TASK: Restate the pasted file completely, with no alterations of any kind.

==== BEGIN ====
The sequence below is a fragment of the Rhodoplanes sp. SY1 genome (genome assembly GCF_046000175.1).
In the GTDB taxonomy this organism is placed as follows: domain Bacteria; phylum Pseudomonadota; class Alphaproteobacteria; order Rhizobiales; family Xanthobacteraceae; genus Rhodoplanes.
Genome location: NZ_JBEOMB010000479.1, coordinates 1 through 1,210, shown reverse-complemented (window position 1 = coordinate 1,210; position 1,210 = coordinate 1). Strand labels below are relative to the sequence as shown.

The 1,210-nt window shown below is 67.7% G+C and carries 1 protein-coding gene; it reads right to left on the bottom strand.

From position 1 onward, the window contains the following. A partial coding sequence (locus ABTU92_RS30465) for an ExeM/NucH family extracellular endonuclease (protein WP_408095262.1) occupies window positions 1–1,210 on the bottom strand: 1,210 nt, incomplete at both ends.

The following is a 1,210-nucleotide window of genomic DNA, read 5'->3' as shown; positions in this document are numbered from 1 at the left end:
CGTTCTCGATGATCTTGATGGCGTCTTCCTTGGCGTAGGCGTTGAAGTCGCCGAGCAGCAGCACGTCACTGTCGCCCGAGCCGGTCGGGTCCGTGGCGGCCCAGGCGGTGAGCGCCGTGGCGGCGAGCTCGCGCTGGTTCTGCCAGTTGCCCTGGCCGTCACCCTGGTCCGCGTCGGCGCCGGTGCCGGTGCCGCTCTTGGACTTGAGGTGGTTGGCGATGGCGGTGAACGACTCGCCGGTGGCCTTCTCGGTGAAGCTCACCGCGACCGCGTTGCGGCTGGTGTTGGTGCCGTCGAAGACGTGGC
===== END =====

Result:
The sequence below is a fragment of the Rhodoplanes sp. SY1 genome (genome assembly GCF_046000175.1).
In the GTDB taxonomy this organism is placed as follows: domain Bacteria; phylum Pseudomonadota; class Alphaproteobacteria; order Rhizobiales; family Xanthobacteraceae; genus Rhodoplanes.
Genome location: NZ_JBEOMB010000479.1, coordinates 1 through 1,210, shown reverse-complemented (window position 1 = coordinate 1,210; position 1,210 = coordinate 1). Strand labels below are relative to the sequence as shown.

The 1,210-nt window shown below is 67.7% G+C and carries 1 protein-coding gene; it reads right to left on the bottom strand.

From position 1 onward, the window contains the following. A partial coding sequence (locus ABTU92_RS30465) for an ExeM/NucH family extracellular endonuclease (protein WP_408095262.1) occupies window positions 1–1,210 on the bottom strand: 1,210 nt, incomplete at both ends.

The following is a 1,210-nucleotide window of genomic DNA, read 5'->3' as shown; positions in this document are numbered from 1 at the left end:
CGTTCTCGATGATCTTGATGGCGTCTTCCTTGGCGTAGGCGTTGAAGTCGCCGAGCAGCAGCACGTCACTGTCGCCCGAGCCGGTCGGGTCCGTGGCGGCCCAGGCGGTGAGCGCCGTGGCGGCGAGCTCGCGCTGGTTCTGCCAGTTGCCCTGGCCGTCACCCTGGTCCGCGTCGGCGCCGGTGCCGGTGCCGCTCTTGGACTTGAGGTGGTTGGCGATGGCGGTGAACGACTCGCCGGTGGCCTTCTCGGTGAAGCTCACCGCGACCGCGTTGCGGCTGGTGTTGGTGCCGTCGAAGACGTGGC